Second, an unfortunate aspect of many stroke trials is the confounding of safety and efficacy outcomes. Subject to this are the ALIAS studies, in which safety concerns leading to the stopping of ALIAS 1 appear to include both death and neurological worsening, but the primary outcome is the modified Rankin scale (mRS), in which death is scored as 6 and neurological worsening is likely closely associated with other high mRS scores (likely 5). The ALIAS investigators implemented modified eligibility criteria in ALIAS 2 (and in the report by Hill et al1) to produce a “safety population” in which death and neurological worsening (ie, mRS scores of 5 or 6) were reduced in the actively treated group. That the age criterion was set at the unusual threshold of 83 years (rather than a more traditional 80 or 85 years) suggests that considerable latitude was provided in this decision. Safety and efficacy become confounded to the extent that the definition of eligibility criteria defined to reduce mRS score of outcomes of 5 or 6 (ie, do not have a safety concern) may make them more likely to have mRS score of 0 or 1 (ie, have a positive efficacy outcome). It will be important for the ALIAS investigators to acknowledge this confounding of safety and efficacy in the reporting of the ALIAS 2 results.
Finally, the stroke community is clearly in the midst of a spirited discussion (debate?) of whether to dichotomize mRS or to consider analytic approaches that capture treatment differences across the entire distribution of mRS scores. ALIAS 1 data presented herein are a great teaching example of the potential challenges of dichotomization as a favorable outcome (mRS score 0 or 1). Specifically, Hill et al1 are correct to celebrate the 36.3% good outcomes in the albumin-treated group, which on a relative basis is 29% (relative risk=1.29) higher than the 28.2% good outcomes in the saline-treated group. However, the article is silent on the 20.1% death or severely disabled outcomes (mRS score 5 or 6) in the albumin-treated group, which is 20% (relative risk=1.20) higher than the 16.8% death or severely disabled outcomes in the saline-treated group. That estimation of the risk of these poor outcomes is likely biased by the investigation of reducing “safety” events in the determination of the eligibility criteria and only heightens this concern. Even if the findings of ALIAS 2 directly reflect these ALIAS 1 findings, it is not clear that a drug resulting in a 29% increase in good outcomes is desirable considering a 20% increase in outcomes of death and severely disabled states. Hence, it is possible that albumin may make it possible to cure more patients (ie, have “good outcomes”) while not making an average patient better (because it results in a near-equal increase in the worst outcomes). It is unfortunate that the Food and Drug Administration apparently sees the additional effort to interpret outcomes that are not focused on dichotomizing the data as a barrier to approve designs focusing on differences in the distribution of outcomes, a position that fails to place any value on the primary assessment of a drug burden of higher numbers of patient deaths and severely disabled states. Although the ALIAS investigators must give first priority to their a priori primary outcome, the distribution of outcomes in the report by Hill et al1 underscores that the decision to incorporate albumin into stroke care must be made regarding the entire distribution of outcomes.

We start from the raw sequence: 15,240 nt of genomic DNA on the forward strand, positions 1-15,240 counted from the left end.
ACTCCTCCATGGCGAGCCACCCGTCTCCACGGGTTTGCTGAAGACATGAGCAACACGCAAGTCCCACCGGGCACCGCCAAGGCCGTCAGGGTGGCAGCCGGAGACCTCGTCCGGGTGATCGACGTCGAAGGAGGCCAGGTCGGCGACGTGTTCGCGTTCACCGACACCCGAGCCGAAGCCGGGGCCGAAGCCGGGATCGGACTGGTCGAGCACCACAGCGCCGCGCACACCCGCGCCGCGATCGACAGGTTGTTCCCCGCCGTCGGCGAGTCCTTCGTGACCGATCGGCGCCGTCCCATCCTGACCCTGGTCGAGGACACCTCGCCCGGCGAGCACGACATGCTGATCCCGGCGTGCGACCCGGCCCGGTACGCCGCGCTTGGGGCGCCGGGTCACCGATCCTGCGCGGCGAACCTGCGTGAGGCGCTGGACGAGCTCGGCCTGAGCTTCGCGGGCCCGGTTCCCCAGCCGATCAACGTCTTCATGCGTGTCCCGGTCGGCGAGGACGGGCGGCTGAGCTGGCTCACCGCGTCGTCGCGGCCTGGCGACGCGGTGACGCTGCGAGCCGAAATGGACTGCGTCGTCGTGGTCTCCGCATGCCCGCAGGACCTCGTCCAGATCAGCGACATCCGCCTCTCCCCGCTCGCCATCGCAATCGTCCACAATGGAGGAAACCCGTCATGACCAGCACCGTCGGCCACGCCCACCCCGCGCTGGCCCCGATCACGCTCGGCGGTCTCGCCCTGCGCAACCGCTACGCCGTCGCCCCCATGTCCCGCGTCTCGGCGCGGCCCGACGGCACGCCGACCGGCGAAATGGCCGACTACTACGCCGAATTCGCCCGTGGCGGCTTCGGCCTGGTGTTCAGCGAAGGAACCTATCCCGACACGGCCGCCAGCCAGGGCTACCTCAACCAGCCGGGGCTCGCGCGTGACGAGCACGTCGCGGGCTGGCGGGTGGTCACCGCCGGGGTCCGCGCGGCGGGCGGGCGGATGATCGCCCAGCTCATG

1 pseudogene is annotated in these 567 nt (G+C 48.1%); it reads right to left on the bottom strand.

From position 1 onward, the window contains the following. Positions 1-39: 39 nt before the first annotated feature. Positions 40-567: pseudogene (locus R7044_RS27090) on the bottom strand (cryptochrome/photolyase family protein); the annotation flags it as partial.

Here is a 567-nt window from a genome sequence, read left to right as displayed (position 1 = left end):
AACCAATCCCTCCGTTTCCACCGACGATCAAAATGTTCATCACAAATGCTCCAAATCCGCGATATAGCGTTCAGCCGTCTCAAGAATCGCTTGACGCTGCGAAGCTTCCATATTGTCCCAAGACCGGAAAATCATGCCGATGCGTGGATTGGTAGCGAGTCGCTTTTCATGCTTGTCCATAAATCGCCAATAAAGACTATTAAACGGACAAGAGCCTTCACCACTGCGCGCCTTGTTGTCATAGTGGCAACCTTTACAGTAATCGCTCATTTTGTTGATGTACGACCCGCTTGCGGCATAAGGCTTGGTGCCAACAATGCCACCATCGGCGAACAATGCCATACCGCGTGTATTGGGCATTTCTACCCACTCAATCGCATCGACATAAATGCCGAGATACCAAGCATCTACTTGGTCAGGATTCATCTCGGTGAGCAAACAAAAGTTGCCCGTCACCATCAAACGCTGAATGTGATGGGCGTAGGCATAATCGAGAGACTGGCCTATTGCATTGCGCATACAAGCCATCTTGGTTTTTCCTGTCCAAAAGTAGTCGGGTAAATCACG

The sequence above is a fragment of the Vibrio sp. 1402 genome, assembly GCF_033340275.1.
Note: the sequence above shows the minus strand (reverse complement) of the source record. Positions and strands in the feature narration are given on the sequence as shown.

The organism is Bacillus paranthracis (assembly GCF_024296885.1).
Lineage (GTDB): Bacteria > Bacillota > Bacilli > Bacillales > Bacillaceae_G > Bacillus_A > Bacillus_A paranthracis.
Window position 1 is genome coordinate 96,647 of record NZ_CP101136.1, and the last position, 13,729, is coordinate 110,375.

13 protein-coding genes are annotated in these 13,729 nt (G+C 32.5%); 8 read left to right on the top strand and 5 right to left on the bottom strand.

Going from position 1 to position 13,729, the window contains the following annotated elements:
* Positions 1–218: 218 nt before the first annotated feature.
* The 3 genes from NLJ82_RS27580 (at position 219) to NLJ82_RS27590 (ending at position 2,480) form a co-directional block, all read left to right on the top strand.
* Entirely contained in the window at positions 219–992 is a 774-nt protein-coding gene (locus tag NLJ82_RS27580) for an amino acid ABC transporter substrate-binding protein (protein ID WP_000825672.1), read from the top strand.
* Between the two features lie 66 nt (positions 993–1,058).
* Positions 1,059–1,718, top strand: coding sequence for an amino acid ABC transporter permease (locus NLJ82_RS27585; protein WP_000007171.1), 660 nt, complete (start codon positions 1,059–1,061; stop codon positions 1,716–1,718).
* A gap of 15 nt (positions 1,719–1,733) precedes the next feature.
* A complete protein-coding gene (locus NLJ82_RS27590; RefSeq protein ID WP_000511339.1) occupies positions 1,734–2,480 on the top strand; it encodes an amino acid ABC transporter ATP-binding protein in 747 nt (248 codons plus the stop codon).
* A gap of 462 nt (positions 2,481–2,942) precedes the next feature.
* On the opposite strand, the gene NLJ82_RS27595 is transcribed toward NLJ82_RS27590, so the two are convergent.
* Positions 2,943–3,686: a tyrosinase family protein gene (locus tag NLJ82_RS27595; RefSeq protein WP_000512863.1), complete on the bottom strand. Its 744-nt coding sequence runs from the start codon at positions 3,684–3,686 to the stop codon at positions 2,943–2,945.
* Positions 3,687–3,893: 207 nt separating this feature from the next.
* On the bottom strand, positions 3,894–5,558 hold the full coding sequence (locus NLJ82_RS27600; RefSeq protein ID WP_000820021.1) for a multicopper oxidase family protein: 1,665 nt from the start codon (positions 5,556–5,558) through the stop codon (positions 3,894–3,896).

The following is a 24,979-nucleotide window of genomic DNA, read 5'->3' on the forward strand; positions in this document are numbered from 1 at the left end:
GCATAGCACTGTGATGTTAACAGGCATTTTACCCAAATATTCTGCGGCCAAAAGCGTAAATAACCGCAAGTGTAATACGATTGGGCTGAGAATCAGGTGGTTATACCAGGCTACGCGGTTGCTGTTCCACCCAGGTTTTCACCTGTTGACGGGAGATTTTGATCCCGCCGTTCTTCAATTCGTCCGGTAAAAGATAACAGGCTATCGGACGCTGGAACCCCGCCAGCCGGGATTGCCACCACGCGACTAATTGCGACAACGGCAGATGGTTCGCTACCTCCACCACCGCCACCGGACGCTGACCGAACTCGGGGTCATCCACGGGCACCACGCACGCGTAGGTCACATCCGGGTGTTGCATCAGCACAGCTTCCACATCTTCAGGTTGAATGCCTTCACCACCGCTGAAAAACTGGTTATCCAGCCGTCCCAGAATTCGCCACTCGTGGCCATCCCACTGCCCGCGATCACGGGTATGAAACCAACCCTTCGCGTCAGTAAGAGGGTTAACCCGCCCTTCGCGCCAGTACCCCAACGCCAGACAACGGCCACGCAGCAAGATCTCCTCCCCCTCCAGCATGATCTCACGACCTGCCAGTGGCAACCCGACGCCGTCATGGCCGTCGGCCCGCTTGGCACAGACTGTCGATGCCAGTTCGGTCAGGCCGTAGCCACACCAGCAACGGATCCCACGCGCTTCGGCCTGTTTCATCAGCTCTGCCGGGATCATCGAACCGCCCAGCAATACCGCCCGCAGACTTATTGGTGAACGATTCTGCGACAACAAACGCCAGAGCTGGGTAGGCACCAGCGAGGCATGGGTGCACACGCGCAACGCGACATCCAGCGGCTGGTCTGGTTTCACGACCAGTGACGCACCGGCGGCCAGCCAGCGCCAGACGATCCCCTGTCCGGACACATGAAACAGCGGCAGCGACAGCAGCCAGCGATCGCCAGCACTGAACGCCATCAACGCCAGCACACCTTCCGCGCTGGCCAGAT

In conclusion, Hill et al1 should be congratulated for having a strong focus on the long-term goal of neuroprotective drug development, and also for not being frustrated by the short-term safety failure of ALIAS 1. We consider these 3 issues to be minor in comparison to the success and nimbleness of these investigators and their efforts to press forward in the investigation of a promising compound. We close where we began, by applauding the cleverness and responsibility of the investigators, and we await the results of ALIAS 2 with great hopes!
The opinions expressed in this editorial are not necessarily those of the editors or of the American Heart Association.
- © 2011 American Heart Association, Inc.